with one bit of memory and two equally-probable states. It follows (5 and 6) that

F1 = H(1=2) = 1, HS = H(p), and KL = 1+(L?1)H(p). Table 3 compares the

mean of Maurer's function, the mean of the modi ed function and the entropy

of L-bit block of an STPp for L = 4 and L = 8 and various values of p. As

expected, the new test is closer to the source's entropy than the original one.

Moreover, the di erence between the expectation of the modi ed test function

and the source's entropy becomes negligible when p is close to 0:5. This is due to

the fact that the L-bit blocks become statistically independent as the source's

bias disappears. Extensive experiments performed with random sources with

memory bigger than one all led the same result.

8 Conclusion and further research

We have introduced a modi cation in Maurer's universal test that improves its

performance. The modi cation is very simple to implement (a few lines of code)

N HN

E fTU (USTPp ] ? C E fTU (USTPp )] (L ? 1)H(p) + 1

Lp

4 0.5 4.14397 4.00000 4.00000

4 0.49 4.14321 3.99914 3.99913

4 0.45 4.12488 3.97831 3.97832

4 0.4 4.06677 3.91196 3.91285

4 0.3 3.82175 3.62743 3.64387

8 0.5 8.01641 8.00000 8.00000

8 0.49 8.01443 7.99798 7.99798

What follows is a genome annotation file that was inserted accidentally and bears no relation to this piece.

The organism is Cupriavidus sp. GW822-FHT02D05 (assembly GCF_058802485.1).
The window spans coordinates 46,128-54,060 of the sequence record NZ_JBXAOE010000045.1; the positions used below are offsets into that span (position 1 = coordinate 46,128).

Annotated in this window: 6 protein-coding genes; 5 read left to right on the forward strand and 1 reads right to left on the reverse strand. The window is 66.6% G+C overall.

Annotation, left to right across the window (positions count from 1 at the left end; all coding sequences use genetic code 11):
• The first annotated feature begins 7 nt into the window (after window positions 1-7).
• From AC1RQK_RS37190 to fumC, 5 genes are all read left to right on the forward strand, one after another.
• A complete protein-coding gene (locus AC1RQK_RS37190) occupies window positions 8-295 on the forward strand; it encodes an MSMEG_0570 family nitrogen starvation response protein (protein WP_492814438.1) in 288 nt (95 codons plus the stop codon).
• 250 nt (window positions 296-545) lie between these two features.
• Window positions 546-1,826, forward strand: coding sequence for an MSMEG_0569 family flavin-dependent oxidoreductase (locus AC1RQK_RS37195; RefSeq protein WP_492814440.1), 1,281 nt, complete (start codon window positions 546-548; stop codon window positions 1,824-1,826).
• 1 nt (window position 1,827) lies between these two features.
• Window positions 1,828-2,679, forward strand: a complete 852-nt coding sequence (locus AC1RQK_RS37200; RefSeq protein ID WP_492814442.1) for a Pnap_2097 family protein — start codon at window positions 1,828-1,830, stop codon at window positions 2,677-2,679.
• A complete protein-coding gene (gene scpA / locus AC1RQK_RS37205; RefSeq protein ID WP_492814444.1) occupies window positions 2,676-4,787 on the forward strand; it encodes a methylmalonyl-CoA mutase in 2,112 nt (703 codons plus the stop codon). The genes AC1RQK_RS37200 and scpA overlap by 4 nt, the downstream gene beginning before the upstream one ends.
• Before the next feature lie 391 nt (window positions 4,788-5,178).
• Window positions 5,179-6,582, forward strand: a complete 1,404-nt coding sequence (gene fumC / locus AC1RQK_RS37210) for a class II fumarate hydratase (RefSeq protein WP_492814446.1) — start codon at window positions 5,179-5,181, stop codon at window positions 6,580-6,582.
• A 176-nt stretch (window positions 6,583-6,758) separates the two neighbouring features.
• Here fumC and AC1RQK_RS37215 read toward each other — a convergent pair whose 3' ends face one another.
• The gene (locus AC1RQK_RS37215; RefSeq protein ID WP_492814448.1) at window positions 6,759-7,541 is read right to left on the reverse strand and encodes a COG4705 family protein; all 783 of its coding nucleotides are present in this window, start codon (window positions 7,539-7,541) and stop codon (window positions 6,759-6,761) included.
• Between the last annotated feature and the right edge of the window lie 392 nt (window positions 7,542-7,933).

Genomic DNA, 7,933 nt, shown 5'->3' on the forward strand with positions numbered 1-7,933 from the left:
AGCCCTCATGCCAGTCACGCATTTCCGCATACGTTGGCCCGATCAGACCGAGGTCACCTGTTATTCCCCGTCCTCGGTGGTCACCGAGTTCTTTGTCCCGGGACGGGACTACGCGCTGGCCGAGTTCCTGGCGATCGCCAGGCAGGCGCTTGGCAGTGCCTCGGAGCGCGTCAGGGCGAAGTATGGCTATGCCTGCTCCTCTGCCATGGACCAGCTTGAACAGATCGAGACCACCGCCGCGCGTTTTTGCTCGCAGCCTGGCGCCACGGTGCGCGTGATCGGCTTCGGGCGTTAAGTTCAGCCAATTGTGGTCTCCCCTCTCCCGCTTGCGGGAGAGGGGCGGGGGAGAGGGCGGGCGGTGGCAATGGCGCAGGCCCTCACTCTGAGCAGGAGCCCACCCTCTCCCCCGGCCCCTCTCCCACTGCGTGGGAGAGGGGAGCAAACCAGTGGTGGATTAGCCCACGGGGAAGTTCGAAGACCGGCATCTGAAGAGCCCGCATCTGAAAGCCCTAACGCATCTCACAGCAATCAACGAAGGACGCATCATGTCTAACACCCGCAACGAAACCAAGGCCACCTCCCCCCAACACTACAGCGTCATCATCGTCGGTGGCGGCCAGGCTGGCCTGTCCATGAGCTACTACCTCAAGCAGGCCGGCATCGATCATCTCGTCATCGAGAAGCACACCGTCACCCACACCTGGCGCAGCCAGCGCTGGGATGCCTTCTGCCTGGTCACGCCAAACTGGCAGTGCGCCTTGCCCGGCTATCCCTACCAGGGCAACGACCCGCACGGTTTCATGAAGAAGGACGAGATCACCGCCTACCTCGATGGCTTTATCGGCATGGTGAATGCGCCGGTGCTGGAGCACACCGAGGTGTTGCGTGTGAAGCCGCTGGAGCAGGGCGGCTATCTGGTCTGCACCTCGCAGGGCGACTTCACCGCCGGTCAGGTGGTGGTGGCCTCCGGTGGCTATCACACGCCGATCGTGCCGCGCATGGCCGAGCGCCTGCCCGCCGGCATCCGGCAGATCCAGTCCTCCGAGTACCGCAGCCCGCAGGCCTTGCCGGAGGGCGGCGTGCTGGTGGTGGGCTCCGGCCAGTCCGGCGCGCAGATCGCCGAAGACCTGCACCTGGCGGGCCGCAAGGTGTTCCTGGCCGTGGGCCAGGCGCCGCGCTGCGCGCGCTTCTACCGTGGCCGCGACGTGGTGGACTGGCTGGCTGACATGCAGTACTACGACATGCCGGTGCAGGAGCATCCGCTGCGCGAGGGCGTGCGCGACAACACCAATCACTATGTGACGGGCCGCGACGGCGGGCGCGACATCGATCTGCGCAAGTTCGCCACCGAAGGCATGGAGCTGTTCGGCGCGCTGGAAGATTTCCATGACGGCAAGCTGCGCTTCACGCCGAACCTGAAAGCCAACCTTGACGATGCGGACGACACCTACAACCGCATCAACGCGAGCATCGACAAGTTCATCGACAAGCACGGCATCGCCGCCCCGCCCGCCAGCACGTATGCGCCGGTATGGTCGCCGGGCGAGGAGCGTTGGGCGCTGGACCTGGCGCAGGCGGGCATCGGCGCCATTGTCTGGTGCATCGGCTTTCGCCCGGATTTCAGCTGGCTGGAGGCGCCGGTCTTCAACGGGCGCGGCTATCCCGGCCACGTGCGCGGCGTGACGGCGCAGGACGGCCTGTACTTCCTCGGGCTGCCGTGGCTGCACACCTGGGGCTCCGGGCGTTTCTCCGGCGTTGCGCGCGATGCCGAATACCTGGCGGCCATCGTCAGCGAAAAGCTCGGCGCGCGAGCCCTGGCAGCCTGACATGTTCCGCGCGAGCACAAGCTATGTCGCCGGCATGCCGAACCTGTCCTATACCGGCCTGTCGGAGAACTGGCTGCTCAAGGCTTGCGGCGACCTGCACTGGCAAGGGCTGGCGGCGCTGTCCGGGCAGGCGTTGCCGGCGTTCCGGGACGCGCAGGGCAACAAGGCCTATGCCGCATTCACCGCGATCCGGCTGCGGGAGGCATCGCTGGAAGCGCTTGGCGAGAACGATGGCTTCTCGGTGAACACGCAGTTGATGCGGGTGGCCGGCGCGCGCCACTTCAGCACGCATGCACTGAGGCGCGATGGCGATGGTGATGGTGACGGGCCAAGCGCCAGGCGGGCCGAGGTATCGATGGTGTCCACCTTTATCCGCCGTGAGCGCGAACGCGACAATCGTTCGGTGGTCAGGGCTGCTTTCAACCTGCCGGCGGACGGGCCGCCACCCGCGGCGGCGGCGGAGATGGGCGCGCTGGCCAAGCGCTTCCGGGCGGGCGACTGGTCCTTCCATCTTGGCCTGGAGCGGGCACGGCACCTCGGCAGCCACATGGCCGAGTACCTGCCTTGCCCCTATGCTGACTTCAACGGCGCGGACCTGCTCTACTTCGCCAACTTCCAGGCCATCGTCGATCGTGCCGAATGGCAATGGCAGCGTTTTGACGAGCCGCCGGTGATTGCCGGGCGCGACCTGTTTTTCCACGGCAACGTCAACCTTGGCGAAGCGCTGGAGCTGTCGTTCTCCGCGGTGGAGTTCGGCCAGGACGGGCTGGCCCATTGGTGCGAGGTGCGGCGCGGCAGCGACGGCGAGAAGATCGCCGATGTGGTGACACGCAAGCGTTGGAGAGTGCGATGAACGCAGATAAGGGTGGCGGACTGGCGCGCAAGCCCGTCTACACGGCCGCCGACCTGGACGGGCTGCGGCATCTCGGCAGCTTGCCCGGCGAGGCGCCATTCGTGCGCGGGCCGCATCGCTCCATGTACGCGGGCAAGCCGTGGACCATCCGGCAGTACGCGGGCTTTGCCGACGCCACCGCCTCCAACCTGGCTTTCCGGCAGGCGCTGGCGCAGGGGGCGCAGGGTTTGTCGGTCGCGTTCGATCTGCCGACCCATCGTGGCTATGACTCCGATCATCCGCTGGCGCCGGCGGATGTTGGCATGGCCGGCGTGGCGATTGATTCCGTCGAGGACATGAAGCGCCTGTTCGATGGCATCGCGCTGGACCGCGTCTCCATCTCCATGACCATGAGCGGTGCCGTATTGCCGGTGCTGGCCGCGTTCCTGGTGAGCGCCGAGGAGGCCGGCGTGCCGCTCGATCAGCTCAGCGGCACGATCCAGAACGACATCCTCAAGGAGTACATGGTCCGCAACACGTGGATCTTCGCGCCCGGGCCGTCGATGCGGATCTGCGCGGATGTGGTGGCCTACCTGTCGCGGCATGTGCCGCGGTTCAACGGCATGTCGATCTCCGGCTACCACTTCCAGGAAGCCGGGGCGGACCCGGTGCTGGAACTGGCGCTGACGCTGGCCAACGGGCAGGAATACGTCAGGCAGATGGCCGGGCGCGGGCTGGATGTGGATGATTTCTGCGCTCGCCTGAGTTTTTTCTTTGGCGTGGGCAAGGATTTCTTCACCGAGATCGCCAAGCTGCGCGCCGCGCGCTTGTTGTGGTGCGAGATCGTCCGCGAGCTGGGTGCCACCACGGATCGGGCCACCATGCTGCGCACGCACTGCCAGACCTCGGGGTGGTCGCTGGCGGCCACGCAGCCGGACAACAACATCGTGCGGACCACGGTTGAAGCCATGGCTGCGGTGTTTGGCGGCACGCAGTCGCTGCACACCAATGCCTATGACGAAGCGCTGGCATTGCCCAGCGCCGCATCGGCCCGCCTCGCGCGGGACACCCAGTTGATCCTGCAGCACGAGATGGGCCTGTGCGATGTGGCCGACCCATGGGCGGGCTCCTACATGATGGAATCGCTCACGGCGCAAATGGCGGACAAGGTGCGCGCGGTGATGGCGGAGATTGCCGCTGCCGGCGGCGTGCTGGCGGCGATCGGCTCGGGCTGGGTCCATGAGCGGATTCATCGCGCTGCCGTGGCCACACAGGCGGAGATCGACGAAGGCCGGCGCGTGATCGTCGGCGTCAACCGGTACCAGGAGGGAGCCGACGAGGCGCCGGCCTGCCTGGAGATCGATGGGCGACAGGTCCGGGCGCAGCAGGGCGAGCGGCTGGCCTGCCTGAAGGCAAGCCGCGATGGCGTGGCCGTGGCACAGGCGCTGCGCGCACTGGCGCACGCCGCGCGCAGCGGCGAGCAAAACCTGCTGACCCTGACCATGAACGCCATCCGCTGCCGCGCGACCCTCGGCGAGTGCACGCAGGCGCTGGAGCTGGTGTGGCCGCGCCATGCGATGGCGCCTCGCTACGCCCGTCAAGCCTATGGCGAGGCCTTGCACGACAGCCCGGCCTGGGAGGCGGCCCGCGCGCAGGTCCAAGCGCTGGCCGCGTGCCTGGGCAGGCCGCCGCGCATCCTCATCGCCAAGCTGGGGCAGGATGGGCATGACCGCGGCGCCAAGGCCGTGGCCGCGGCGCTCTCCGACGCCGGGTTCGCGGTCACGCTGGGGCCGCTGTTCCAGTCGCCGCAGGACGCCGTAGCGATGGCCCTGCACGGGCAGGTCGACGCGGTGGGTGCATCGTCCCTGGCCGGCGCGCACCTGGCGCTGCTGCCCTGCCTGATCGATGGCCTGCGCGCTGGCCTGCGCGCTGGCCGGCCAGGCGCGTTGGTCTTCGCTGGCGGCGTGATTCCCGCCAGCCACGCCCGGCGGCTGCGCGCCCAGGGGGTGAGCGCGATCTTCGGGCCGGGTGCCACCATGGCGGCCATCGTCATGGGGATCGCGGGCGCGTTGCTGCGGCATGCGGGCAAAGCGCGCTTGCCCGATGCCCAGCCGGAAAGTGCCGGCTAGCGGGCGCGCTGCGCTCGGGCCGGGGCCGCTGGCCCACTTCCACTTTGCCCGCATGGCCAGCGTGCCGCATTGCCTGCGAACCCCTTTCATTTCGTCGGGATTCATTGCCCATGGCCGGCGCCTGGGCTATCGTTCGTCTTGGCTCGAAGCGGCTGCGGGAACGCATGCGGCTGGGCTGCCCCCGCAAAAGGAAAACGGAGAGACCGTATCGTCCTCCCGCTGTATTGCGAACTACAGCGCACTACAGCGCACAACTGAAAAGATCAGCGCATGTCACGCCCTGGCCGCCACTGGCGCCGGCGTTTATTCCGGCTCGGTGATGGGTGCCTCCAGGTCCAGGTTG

8 0.45 7.96671 7.94942 7.94942

8 0.4 7.81679 7.79665 7.79665

8 0.3 7.20403 7.16848 7.16904

Table 3.NNumerical comparison between the expected valueHof Maurer's original test

N

E fTU (USTPp ], the expected value of the modi ed test E fTU (USTPp ] and the L-bit

block entropy of an STPp .

and does not increase the computation time. The new test is more closely related

to the source's entropy and therefore enables a more accurate detection of the

possible defects in the tested source.

We have not found an analytic expression of the modi ed test's variance,

although the expectation for a truly random source is simply equal to the block

length. In addition, an interesting generalization would consist of extending the

exact correspondence between the modi ed test function and the source's en-

tropy to the general class of stationary ergodic random sources with nite (non

necessarily zero) memory.

References

1. R. Ash, Information theory, Dover publications, New-York, 1965.

2. M. Blum, S. Micali, How to generate cryptographically strong sequences of pseudo-

random bits. SIAM J. Comput., vol. 13, no. 4, pp. 850-864, 1984

3. J.-S. Coron, D. Naccache, An accurate evalutation of Maurer's universal test. Pro-

ceedings of SAC'98, Lecture notes in computer science, springer-verlag, 1998. To

appear. Available at http://www.eleves.ens.fr:8080/home/coron/index.html

4. FIPS 140-1, Security requirements for cryptographic modules, Federal Information

Processing Standards Publication 140-1, U.S. Department of Commerce / N.I.S.T.,

National Technical Information Service, Spring eld, Virginia, 1994.

5. D. Knuth, The art of computer programming, Seminumerical algorithms, vol. 2,

Addison-Wesley publishing company, Reading, pp. 2{160, 1969.

6. U. Maurer, A universal statistical test for random bit generators, Journal of cryp-

tology, vol. 5, no. 2, pp. 89{105, 1992.

7. C. Shannon, A mathematical theory of communication, The Bell system technical

journal, vol. 27, pp. 379{423, 623{656, July-October, 1948.

8. J. Ziv, Compression tests for randomness and estimating the statistical model of

an individual sequence, Sequences, pp. 366-373, 1990.